CARACAS – Leopoldo Lopez was isolated 548 of his first 1,000 days in prison. And the count is likely to grow, as he continues to be the most visible symbol of the Venezuelan opposition.
Just recently, after his wife’s visit to President Trump in the White House, he was punished for it with 15 days of no visitors.
“Leopoldo is a moral leader, whose leadership is feared by the regime,” Lopez’s wife, Liliana Tintori, said to Fox News. “They are afraid of his words, his ideas, his power to motivate Venezuelans, so they keep him isolated.”
For the last three years, the Harvard-educated lawyer and economist has lived in a 7 by 10 ft. cell in the inhabited fourth floor of a military prison outside Caracas. It has a bed, a small window and no artificial light. At 8:00 p.m. everything gets dark until the next morning.
Tintori and her mother in law bring him food once a week, each time submitting to a strip search that they find humiliating — even the underwear has to go.
They also bring him books but many times they don’t make it past the inspection room. He is not allowed to write, either.
"He is forbidden to write and they have stolen his writings. Leopoldo does not have access to a telephone, to talk or to share with other prisoners. He's being watched all day," Tintori said.
“He has chosen to exercise, meditate and read when allowed,” she said.
The once-wealthy oil producing nation has fallen on increasingly hard financial times since Nicolás Maduro took power following the death of socialist leader Hugo Chávez in 2013. Politically, the opposition says, the government has become an authentic dictatorship.
Lopez, a former mayor of the Chacao section of Caracas, was detained on Feb. 18, 2014 accused of inciting violence during a wave of deadly anti-government protests. He was sentenced to nearly 14 years in prison in proceedings widely condemned by the U.S. and human rights groups as a politically motivated show trial.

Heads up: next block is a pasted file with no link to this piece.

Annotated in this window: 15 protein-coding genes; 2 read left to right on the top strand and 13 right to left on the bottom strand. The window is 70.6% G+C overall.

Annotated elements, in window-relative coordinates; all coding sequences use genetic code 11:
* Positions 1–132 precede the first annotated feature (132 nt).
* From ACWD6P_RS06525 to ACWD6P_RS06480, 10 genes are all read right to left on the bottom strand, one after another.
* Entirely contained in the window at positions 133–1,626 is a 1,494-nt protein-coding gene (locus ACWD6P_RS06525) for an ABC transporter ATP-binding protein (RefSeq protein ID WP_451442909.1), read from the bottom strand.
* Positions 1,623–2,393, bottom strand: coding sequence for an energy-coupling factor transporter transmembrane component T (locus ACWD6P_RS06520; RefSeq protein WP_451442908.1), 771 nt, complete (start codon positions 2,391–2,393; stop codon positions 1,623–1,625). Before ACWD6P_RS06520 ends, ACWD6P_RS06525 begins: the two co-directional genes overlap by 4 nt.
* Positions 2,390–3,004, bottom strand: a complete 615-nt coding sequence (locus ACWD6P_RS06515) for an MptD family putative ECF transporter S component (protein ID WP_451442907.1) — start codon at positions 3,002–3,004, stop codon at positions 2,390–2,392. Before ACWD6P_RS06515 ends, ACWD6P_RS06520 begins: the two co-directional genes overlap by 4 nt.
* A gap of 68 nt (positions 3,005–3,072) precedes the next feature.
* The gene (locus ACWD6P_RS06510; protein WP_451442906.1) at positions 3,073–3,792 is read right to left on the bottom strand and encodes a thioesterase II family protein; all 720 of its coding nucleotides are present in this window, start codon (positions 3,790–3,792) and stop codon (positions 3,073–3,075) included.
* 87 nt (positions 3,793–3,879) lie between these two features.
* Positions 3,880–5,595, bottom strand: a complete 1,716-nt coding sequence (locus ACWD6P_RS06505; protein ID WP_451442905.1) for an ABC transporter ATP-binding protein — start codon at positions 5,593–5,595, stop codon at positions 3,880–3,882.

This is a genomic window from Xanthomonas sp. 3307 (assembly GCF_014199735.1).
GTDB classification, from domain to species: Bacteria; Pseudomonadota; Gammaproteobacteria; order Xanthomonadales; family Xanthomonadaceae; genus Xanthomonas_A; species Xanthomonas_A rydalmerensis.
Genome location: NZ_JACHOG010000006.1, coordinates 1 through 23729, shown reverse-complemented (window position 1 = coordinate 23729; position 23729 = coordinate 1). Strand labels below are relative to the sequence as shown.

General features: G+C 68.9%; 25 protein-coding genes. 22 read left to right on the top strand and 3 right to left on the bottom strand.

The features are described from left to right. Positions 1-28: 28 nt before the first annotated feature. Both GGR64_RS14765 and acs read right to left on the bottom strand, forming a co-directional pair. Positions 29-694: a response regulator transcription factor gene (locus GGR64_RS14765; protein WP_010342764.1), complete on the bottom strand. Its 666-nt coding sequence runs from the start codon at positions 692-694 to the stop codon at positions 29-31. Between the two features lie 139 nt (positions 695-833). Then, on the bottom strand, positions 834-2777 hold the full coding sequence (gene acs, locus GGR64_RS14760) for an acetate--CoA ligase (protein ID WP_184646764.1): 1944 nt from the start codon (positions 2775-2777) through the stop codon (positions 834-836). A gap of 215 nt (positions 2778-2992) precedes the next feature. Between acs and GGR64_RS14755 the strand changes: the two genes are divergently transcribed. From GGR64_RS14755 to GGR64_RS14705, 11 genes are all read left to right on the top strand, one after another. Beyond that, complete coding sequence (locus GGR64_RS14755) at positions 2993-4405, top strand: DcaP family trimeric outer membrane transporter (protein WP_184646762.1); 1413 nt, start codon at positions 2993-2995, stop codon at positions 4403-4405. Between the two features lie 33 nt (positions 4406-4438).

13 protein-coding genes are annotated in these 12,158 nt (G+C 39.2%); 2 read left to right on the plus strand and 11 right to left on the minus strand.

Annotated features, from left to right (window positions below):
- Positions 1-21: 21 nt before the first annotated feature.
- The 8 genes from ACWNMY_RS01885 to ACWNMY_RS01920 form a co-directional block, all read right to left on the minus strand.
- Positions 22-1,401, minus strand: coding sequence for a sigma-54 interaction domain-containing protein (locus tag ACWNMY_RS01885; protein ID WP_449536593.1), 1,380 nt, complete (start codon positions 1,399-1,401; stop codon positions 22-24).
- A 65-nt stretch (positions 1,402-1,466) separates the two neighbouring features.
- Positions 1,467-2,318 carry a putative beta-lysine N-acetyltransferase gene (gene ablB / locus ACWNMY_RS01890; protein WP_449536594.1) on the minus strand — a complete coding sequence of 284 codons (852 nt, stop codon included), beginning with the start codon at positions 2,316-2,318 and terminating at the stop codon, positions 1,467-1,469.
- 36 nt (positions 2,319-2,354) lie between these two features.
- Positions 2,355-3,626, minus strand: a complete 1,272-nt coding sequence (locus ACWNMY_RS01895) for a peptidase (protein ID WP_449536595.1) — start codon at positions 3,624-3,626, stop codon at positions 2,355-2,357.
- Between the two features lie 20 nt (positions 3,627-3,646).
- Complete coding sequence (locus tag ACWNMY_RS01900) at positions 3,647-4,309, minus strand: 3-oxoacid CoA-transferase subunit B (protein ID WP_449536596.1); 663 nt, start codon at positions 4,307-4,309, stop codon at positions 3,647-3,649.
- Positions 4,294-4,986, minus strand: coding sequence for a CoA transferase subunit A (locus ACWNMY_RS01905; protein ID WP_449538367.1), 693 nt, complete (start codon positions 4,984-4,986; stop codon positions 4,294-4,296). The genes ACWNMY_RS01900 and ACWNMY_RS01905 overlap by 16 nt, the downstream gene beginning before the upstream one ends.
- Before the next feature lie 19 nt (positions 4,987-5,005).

In the wake of President Maduro's crackdown in 2014, the U.S. Congress passed legislation to freeze the assets and ban visas for anyone accused of violating the human rights of those opposing Venezuela's government.
More recently, the Treasury Department accused Maduro’s vice president, Tareck El Aissami, and an ally of being major cocaine traffickers. El Aissami is the most senior Venezuelan official to ever be targeted by the U.S.
Meanwhile, Venezuelan jails still hold 117 political prisoners, including high-profile members of the military and former congressmen.
Tintori describes the treatment Lopez is receiving as torture. She cited a recent example in which guards entered his cell and started destroying possessions he held dear.
“On the early hours of Feb. 18, when he marked three years of being unjustly imprisoned, they did a very deep inspection of his cell, tore one of his grandfather’s pictures and also a drawing that my daughter Manuela had given to him,” Tintori related. “They even searched his trash. All this is to bend it, so that we keep quiet.”
But quiet she is not. The mother of two small children, she has been tirelessly fighting for her husband’s release in Venezuela and abroad. She has travelled the world advocating on his behalf and decrying the humanitarian crisis her country’s been through in the last decade.
“Venezuelans are fighting, resisting because Venezuela is worth it,” she told Fox News.
Last month she was one of President’s Trump first foreign visitors at the White House.
“He did not hesitate to describe the Nicolas Maduro government as a regime that violates human rights,” she said.
“We were surprised at how aware they were of our situation.”
While Secretary of State Rex Tillerson has urged a negotiated transition to democratic rule in Venezuela, it is not clear what policy tools the U.S. has at its disposal given Maduro's unwillingness to yield power.
The two countries haven't exchanged ambassadors since 2010.